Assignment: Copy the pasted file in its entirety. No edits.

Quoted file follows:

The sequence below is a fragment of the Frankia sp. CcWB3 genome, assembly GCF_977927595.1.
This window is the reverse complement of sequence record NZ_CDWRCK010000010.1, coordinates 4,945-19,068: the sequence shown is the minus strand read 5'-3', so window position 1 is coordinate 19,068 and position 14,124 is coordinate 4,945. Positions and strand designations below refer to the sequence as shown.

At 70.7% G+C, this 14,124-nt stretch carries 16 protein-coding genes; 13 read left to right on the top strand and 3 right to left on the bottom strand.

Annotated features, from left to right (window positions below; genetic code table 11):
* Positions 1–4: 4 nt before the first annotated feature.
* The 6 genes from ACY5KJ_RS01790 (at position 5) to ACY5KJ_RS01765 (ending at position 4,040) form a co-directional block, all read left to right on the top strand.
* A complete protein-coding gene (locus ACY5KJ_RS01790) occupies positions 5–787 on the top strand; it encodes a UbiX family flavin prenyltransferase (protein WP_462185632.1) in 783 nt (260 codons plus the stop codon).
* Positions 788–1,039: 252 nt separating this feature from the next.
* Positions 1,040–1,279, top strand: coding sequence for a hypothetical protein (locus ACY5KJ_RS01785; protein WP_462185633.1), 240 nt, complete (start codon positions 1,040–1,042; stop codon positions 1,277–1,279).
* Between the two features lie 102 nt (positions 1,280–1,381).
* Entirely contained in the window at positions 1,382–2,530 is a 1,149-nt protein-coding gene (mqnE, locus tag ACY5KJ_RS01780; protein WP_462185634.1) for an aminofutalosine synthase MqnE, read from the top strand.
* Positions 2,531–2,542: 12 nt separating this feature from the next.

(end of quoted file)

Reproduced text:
The sequence below is a fragment of the Frankia sp. CcWB3 genome, assembly GCF_977927595.1.
This window is the reverse complement of sequence record NZ_CDWRCK010000010.1, coordinates 4,945-19,068: the sequence shown is the minus strand read 5'-3', so window position 1 is coordinate 19,068 and position 14,124 is coordinate 4,945. Positions and strand designations below refer to the sequence as shown.

At 70.7% G+C, this 14,124-nt stretch carries 16 protein-coding genes; 13 read left to right on the top strand and 3 right to left on the bottom strand.

Annotated features, from left to right (window positions below; genetic code table 11):
* Positions 1–4: 4 nt before the first annotated feature.
* The 6 genes from ACY5KJ_RS01790 (at position 5) to ACY5KJ_RS01765 (ending at position 4,040) form a co-directional block, all read left to right on the top strand.
* A complete protein-coding gene (locus ACY5KJ_RS01790) occupies positions 5–787 on the top strand; it encodes a UbiX family flavin prenyltransferase (protein WP_462185632.1) in 783 nt (260 codons plus the stop codon).
* Positions 788–1,039: 252 nt separating this feature from the next.
* Positions 1,040–1,279, top strand: coding sequence for a hypothetical protein (locus ACY5KJ_RS01785; protein WP_462185633.1), 240 nt, complete (start codon positions 1,040–1,042; stop codon positions 1,277–1,279).
* Between the two features lie 102 nt (positions 1,280–1,381).
* Entirely contained in the window at positions 1,382–2,530 is a 1,149-nt protein-coding gene (mqnE, locus tag ACY5KJ_RS01780; protein WP_462185634.1) for an aminofutalosine synthase MqnE, read from the top strand.
* Positions 2,531–2,542: 12 nt separating this feature from the next.